An all-time favorite occurred when I was out of town and my friend and dog sitter Kim Davis called frantically because apparently one of the cats (they are ALWAYS blamed for bringing in the critters through the dog door) had deposited a live flying squirrel in my pantry. Kim was hysterical in fear. I was hysterical laughing at her in fear. As I shared my secret of small creature hunting which involve a rubber trashcan, a broom and a towel, she assembled the tools of the trade and ventured in after calling in reinforcements in the form of Debbie Hines. And sure enough in no time she’d have the little demon in the can. Yet she failed to follow my instructions to the letter and forgot the towel over the top of the can part. Big mistake. Huge!
Lacking any real sensitivity, I laughed until I peed as I overheard her panicked screams when the little guy flew out of the trash can and in her direction. I told her to cover it with a towel for good reason and out of personal experience.
While it wasn’t the least big funny then, I can laugh now about the bat that was swooping around my bedroom one stormy night, as I buried my head beneath the blankets. For all I know the bat is still living with me as I never saw it again and I didn’t come out from under the blankets until morning. I hope he’s happy wherever he is. When I called the exterminator the next day and he assured me that if I didn’t see the bat it had gone out the same way it came in. I told him I’d keep his number just in case. Three years later, I still have his number. You never know.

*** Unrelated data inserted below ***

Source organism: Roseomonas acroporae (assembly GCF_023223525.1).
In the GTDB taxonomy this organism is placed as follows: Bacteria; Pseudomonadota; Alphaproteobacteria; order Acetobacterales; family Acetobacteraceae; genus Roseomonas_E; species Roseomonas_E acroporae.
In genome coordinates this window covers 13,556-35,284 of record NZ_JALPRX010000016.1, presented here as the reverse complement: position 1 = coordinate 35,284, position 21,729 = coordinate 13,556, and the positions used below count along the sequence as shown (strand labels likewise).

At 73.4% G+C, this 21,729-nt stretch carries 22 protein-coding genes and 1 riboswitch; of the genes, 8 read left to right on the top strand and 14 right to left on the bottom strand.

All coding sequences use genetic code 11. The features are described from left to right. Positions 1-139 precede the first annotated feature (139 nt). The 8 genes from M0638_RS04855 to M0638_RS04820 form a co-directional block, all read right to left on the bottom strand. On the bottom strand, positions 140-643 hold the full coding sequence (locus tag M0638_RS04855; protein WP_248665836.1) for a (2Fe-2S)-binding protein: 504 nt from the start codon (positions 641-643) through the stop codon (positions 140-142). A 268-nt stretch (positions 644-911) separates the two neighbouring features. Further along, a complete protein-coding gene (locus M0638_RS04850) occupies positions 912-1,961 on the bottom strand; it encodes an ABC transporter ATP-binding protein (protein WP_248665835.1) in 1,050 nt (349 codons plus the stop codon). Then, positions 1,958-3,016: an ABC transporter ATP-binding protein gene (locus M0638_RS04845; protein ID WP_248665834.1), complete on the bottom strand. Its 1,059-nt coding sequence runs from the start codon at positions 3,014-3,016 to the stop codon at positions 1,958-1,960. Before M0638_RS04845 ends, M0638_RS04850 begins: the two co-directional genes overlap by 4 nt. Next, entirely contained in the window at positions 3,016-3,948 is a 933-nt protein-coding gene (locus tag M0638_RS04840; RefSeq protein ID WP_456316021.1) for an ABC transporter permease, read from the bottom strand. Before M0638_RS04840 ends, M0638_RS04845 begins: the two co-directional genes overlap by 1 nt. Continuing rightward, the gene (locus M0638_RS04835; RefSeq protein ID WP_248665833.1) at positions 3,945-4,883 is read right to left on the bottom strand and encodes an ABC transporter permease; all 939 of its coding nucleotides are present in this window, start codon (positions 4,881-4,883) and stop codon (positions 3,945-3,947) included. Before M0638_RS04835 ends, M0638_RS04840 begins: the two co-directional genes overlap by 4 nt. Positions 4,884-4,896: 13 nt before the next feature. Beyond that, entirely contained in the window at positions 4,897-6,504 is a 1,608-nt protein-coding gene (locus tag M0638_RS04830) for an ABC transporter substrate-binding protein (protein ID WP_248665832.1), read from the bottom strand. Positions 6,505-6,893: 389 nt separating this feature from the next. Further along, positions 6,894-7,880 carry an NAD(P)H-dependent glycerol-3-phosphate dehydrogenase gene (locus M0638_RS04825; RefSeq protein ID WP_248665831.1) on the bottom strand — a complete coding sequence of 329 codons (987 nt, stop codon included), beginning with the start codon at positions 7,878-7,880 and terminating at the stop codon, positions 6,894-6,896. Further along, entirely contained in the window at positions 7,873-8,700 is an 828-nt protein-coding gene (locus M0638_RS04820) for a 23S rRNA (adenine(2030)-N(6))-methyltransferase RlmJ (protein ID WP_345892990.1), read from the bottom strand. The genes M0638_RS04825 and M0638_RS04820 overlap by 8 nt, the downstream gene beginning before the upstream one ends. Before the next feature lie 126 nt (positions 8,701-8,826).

As it appears that this is the summer of the snake, I must admit I don’t find them much of a laughing matter at the moment. But as always, eventually I can look back and laugh at even some of my snake adventures.
Like many years ago when I found myself on the outside of my bedroom door wearing only a slip when I’d discovered a tiny garter snake in my bedroom as I got ready for work one morning. As I stood there with my hand firmly clamping the door shut, as if the 10 inch earthworm sized snake would somehow manage to wrestle the door from my grasp from within, I would eventually realize it was ridiculous to leave the snake unattended. While selling the house did come to mind as a possible solution, I would need to get dressed before calling the real estate agent. And with all my clothes inside the room with Mr. Snake, I had little option but to venture back inside. Seems wise now that I would maintain visual contact with him or like the bat, he might still be living curled up inside my box springs
These are the moments I always think “this is why I need a husband”. That and dresses with zippers in the back. If a mongoose could work a zipper, I’d opt for one of those but I digress again.
I would eventually brave the capture of Mr. Snake and relocate him outdoors. Not to Montana as I’d prefer, but at least not in my house.
These are but a few of such stories of the adventures inside my “dog door” and while I now attempt to do a nightly “lock down” to minimize the wild animal traffic, it seems highly likely with the plethora of dogs and cats and chickens and other critters surrounding me, these are not the last. My goals are set pretty low these days. Keep the chickens in the yard and keep the critters outside. Beyond that, anything is possible and everything eventually laughable. I hope.
And yes, I did say a dead possum in my bed.
Categories: Feel Good